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After nearly two years of aggressive interest rate hikes to combat high inflation, several European central banks opted to pause further increases in September. However, they caution that rates must remain restrictive for an extended period to quell rising prices.

The moves come as economic growth slows across the region. Central banks now face a “triple dilemma” of balancing inflation risks, recession worries, and the delayed impact of massive rate hikes already enacted.

U.K. Central Bank Holds Rates After 14 Straight Hikes

The Bank of England (BOE) voted 5–4 to keep its benchmark rate unchanged at 2.25% following 14 consecutive hikes. The pause indicates the bank may have reached its peak rate for this cycle.

UK inflation fell to 9.9% in August, below the 11% forecast. Some policymakers cited signs of moderating wage growth and economic weakness as reasons to halt rate increases.

However, BOE Governor Andrew Bailey said the bank would “watch closely” for persistent inflation and could raise rates again if needed. Most economists expect rates to remain elevated through 2023 before cuts materialize.

The decision highlights the BOE’s delicate balancing act. It wants to restrict financial conditions to control inflation without triggering a deeper downturn. The UK economy already contracted in Q2 2022.

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Swiss Central Bank Holds Rates After Hiking Cycle

Similarly, the Swiss National Bank (SNB) held its policy rate steady at 0.5% in September after a series of hikes. But SNB Governor Thomas Jordan emphasized “the war against inflation is not yet over.”

The SNB forecasts average annual inflation of 2.2% in Switzerland through 2024 even with rates held at current levels. Further tightening could occur to rein in prices.

Jordan said the SNB would monitor data and international developments. Switzerland’s inflation rate of 1.6% remains within the 0–2% target range.

Analysts described the decision as a “hawkish pause” given the SNB’s hawkish messaging. The bank appears ready to act decisively if inflation persists despite economic stagnation.

ECB Hints Rates Near Peak After “Dovish Hike”

The European Central Bank (ECB) lifted rates by 0.75% as expected but said they “have reached levels that will make a substantial contribution” to hitting its 2% inflation target.

ECB President Christine Lagarde explained rates are nearing a “landing point” and will remain elevated to ensure inflation keeps falling. The ECB raised its key deposit rate to 1.25%.

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Lagarde acknowledged the eurozone economy is slowing amid an energy crisis, the war in Ukraine, and lingering supply chain issues. The ECB slashed its 2023 GDP growth forecast to 0.7%.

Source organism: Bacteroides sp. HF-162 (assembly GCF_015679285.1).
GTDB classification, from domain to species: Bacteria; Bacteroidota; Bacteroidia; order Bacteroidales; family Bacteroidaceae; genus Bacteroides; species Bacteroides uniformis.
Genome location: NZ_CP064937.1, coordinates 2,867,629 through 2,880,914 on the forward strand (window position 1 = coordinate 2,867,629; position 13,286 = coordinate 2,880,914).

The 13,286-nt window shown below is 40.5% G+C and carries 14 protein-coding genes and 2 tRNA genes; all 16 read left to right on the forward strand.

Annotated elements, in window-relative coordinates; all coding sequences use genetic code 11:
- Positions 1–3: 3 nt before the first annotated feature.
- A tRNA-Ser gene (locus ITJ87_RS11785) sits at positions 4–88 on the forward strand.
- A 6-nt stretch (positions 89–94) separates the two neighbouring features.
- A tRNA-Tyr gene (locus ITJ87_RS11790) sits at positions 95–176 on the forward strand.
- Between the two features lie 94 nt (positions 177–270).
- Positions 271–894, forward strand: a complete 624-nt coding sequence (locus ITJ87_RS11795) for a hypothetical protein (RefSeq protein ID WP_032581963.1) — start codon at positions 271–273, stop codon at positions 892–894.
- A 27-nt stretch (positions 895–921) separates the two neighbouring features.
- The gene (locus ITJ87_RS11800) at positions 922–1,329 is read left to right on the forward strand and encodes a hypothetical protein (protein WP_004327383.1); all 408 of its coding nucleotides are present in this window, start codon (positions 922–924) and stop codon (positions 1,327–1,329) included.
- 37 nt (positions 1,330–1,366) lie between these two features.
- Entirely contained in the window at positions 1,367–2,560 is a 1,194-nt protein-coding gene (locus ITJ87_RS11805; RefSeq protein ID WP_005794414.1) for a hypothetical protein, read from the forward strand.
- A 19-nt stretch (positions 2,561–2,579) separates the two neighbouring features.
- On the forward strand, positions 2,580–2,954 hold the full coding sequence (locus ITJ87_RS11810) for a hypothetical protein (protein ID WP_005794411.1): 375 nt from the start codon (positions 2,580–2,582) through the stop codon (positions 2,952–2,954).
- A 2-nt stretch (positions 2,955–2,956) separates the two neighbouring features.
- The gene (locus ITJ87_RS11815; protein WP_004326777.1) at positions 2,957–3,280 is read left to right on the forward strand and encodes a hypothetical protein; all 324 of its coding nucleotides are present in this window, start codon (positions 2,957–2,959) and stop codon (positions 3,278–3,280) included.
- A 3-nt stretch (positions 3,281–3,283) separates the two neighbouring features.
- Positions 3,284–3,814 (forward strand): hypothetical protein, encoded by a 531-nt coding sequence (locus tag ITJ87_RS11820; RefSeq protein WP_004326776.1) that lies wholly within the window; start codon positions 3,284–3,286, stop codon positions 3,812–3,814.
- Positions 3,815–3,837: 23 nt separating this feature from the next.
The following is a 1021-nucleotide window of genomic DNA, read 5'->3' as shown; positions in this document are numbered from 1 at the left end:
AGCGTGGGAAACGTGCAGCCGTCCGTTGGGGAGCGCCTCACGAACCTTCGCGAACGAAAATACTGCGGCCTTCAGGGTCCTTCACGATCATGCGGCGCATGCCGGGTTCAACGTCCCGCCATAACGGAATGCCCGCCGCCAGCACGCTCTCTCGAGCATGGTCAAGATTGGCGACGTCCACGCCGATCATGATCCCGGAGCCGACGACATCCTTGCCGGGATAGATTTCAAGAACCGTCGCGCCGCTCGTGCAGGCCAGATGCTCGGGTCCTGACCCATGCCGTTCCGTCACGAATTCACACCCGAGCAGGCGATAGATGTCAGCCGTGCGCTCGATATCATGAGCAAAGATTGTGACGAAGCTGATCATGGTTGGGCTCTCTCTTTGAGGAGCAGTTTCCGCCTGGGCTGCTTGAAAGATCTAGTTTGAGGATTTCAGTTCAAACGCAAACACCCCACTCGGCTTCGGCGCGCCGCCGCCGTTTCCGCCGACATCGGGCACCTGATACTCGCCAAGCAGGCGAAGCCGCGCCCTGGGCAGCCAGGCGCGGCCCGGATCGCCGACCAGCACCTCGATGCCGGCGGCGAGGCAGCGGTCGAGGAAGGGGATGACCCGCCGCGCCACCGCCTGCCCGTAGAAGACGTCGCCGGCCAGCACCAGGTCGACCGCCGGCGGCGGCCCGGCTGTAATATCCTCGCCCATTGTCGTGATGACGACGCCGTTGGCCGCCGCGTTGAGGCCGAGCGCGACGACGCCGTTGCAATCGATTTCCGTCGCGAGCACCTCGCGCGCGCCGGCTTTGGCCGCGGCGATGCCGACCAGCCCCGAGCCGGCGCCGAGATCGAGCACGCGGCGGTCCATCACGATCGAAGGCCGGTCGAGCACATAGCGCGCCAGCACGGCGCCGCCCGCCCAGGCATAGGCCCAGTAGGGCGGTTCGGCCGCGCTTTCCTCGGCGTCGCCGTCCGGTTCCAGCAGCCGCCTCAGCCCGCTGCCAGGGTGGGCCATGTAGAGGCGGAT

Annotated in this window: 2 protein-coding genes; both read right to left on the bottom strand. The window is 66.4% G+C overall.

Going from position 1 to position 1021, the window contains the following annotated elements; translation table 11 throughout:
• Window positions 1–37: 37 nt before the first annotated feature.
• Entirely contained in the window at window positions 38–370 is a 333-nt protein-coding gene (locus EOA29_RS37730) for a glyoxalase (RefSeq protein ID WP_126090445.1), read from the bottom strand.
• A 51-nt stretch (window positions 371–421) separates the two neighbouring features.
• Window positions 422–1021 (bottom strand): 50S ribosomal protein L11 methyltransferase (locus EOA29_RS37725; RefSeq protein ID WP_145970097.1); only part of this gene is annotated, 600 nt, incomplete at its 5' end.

Despite the gloomy outlook, Lagarde reiterated the ECB’s commitment to curbing record-high inflation, even at the cost of an economic downturn. But the ECB left the door open to pausing hikes soon given growth risks.

Nordic Central Banks Hike But Hint at Peak Rates

Both the Norges Bank of Norway and Riksbank of Sweden opted to lift rates in September but suggested they may be near peak levels.

Norway’s central bank hiked 25 basis points to 2.25% but said “there will likely be one additional policy rate hike” before holding steady. Governor Ida Wolden Bache explained “there will likely be a need to maintain a tight stance for some time ahead.”

Similarly, the Riksbank increased its benchmark to 1.75% and indicated it expects “to raise the rate further over the coming six months.” Riksbank Governor Stefan Ingves said one or two more hikes are probable through early 2023.

The messaging indicates both banks are approaching terminal rates to brake inflation running above 6% in the region. But weakening domestic demand may limit further tightening despite inflation overshoots.

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Oil Prices, Strong Dollar Complicate Policy Outlook

The recent surge in crude oil prices poses an additional challenge for European central banks seeking to tame inflation.

Higher energy prices flowing through to transportation, utilities, and food are exacerbating cost of living strains for European households and businesses. This could force central banks to maintain restrictive policies even amid economic weakening.

Meanwhile, a strong U.S. dollar driven partly by Fed rate hikes continues depressing European currencies like the euro and Swedish krona. This increases import costs and complicates policy paths.


After nearly two years of historically rapid tightening, European central banks are approaching the end of their rate hike campaigns as the focus shifts to calibrating the trajectory back down.

With inflation still painfully high but economies deteriorating, balancing price stability and growth will require deft policy maneuvers in coming months. Any persisted inflation or growth shocks could upend expectations for when rate cuts finally arrive.

Stay with us for the latest economic news as European central banks navigate delicate decisions ahead in their fight against inflation while trying to avoid recession.

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